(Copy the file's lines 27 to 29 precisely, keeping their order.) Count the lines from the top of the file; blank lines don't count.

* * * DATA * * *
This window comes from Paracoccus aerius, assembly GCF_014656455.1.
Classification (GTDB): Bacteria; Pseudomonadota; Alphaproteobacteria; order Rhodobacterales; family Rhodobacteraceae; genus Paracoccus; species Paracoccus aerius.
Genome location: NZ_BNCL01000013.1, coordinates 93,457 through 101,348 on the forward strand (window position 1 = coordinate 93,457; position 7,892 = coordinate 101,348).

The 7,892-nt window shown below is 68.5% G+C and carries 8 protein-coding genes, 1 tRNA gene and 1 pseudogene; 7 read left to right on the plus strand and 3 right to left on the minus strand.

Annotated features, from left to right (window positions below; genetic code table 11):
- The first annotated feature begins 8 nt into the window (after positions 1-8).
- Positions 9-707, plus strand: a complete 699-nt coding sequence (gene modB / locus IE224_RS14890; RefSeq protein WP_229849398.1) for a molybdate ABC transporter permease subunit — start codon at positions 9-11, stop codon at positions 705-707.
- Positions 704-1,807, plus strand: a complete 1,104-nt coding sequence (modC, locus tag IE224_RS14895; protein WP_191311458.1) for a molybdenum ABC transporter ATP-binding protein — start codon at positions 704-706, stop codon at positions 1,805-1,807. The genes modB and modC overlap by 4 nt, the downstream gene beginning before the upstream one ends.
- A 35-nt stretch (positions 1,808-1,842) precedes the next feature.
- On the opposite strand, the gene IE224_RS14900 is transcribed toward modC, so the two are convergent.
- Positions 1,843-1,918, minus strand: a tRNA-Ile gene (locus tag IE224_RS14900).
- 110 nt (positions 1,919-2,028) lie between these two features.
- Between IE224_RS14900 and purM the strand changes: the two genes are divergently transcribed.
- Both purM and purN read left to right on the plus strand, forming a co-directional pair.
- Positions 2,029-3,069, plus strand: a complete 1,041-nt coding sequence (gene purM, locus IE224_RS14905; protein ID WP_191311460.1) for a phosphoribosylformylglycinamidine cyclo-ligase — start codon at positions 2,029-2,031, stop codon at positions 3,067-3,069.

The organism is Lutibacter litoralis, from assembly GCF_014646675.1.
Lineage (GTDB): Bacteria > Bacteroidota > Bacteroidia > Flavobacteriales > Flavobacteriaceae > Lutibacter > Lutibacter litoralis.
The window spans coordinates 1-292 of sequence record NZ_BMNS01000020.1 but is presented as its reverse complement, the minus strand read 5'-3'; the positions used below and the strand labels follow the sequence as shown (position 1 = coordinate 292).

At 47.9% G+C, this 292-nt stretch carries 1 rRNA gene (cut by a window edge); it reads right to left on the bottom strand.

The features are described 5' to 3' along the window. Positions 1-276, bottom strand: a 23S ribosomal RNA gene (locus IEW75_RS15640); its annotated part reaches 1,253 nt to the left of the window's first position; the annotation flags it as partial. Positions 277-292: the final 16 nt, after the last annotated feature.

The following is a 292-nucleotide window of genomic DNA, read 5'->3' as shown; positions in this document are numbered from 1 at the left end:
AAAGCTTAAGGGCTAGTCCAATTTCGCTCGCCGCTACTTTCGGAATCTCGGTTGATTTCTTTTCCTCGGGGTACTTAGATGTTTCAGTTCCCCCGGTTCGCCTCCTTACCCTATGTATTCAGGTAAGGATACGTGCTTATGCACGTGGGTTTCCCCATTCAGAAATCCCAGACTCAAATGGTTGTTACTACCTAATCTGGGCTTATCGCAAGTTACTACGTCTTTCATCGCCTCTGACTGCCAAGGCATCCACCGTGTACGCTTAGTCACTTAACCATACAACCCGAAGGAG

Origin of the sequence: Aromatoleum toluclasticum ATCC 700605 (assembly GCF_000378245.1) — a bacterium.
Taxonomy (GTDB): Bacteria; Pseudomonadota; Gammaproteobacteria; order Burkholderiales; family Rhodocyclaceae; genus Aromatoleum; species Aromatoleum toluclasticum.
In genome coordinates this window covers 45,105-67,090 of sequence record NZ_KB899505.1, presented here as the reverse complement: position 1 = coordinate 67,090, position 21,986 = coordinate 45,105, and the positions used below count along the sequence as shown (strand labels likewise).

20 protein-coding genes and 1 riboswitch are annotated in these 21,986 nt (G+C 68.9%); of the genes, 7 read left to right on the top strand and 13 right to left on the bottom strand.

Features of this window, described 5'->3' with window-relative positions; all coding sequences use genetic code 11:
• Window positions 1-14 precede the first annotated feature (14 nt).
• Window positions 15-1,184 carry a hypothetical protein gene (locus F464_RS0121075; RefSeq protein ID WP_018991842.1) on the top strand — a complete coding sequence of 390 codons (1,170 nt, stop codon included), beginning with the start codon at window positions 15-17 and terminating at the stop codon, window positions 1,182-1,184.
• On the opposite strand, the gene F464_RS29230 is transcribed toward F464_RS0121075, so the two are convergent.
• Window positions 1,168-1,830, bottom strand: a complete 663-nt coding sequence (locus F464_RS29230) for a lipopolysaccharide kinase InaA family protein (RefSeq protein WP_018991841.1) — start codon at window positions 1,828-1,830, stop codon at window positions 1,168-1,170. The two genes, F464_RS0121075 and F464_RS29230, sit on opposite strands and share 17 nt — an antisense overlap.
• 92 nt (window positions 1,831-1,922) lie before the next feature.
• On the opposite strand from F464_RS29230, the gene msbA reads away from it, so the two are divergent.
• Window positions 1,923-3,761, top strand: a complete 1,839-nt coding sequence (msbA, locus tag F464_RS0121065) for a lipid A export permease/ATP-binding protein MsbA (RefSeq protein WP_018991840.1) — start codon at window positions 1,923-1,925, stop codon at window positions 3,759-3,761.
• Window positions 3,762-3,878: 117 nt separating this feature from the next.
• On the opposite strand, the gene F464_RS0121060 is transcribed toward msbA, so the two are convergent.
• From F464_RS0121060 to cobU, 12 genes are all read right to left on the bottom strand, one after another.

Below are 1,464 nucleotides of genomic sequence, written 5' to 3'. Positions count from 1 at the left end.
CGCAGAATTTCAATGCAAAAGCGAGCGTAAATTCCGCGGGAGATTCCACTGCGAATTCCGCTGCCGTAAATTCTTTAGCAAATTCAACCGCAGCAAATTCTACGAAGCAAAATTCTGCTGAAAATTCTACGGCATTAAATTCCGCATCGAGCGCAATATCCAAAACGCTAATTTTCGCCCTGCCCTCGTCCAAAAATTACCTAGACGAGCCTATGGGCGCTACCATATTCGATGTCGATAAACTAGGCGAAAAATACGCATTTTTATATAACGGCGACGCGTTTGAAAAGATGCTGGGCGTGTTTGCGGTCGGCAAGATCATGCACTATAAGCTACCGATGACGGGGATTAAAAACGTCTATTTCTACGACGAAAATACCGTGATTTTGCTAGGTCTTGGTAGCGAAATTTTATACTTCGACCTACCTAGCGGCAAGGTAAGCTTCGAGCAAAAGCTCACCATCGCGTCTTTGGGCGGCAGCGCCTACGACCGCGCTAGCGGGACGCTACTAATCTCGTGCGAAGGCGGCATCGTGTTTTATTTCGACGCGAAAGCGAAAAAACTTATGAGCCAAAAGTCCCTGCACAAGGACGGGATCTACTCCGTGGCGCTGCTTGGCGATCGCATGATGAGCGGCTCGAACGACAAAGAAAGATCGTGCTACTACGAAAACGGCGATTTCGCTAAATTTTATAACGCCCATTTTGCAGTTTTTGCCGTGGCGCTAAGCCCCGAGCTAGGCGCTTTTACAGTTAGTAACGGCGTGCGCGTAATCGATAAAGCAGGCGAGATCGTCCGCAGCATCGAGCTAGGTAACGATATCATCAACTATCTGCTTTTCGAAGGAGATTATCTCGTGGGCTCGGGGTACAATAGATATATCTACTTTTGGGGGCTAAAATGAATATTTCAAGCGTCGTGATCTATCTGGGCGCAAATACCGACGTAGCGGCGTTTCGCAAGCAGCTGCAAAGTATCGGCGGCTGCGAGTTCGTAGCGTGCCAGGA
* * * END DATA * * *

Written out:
Features of this window, described 5'->3' with window-relative positions; all coding sequences use genetic code 11:
• Window positions 1-14 precede the first annotated feature (14 nt).
• Window positions 15-1,184 carry a hypothetical protein gene (locus F464_RS0121075; RefSeq protein ID WP_018991842.1) on the top strand — a complete coding sequence of 390 codons (1,170 nt, stop codon included), beginning with the start codon at window positions 15-17 and terminating at the stop codon, window positions 1,182-1,184.